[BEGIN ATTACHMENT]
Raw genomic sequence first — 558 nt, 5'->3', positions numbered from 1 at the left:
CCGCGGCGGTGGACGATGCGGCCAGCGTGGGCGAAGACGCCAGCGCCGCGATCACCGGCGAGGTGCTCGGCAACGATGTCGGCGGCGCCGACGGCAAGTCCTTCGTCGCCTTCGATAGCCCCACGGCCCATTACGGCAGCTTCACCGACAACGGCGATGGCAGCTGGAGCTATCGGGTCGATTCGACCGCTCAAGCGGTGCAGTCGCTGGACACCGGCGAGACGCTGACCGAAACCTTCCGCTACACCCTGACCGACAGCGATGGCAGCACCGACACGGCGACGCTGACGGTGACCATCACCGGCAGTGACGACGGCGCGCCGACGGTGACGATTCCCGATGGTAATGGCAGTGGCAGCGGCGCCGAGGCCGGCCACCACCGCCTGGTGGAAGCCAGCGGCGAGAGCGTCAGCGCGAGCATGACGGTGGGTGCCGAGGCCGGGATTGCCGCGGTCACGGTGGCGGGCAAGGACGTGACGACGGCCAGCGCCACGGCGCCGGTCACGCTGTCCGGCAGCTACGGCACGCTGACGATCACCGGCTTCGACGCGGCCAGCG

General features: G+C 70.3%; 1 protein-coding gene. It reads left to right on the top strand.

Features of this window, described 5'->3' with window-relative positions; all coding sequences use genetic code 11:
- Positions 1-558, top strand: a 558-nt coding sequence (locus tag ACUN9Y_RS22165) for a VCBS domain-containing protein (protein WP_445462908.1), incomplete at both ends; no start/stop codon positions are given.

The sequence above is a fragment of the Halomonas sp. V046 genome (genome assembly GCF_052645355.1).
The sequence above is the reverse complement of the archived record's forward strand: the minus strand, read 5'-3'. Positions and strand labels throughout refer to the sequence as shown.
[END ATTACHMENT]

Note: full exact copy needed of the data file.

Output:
Raw genomic sequence first — 558 nt, 5'->3', positions numbered from 1 at the left:
CCGCGGCGGTGGACGATGCGGCCAGCGTGGGCGAAGACGCCAGCGCCGCGATCACCGGCGAGGTGCTCGGCAACGATGTCGGCGGCGCCGACGGCAAGTCCTTCGTCGCCTTCGATAGCCCCACGGCCCATTACGGCAGCTTCACCGACAACGGCGATGGCAGCTGGAGCTATCGGGTCGATTCGACCGCTCAAGCGGTGCAGTCGCTGGACACCGGCGAGACGCTGACCGAAACCTTCCGCTACACCCTGACCGACAGCGATGGCAGCACCGACACGGCGACGCTGACGGTGACCATCACCGGCAGTGACGACGGCGCGCCGACGGTGACGATTCCCGATGGTAATGGCAGTGGCAGCGGCGCCGAGGCCGGCCACCACCGCCTGGTGGAAGCCAGCGGCGAGAGCGTCAGCGCGAGCATGACGGTGGGTGCCGAGGCCGGGATTGCCGCGGTCACGGTGGCGGGCAAGGACGTGACGACGGCCAGCGCCACGGCGCCGGTCACGCTGTCCGGCAGCTACGGCACGCTGACGATCACCGGCTTCGACGCGGCCAGCG

General features: G+C 70.3%; 1 protein-coding gene. It reads left to right on the top strand.

Features of this window, described 5'->3' with window-relative positions; all coding sequences use genetic code 11:
- Positions 1-558, top strand: a 558-nt coding sequence (locus tag ACUN9Y_RS22165) for a VCBS domain-containing protein (protein WP_445462908.1), incomplete at both ends; no start/stop codon positions are given.

The sequence above is a fragment of the Halomonas sp. V046 genome (genome assembly GCF_052645355.1).
The sequence above is the reverse complement of the archived record's forward strand: the minus strand, read 5'-3'. Positions and strand labels throughout refer to the sequence as shown.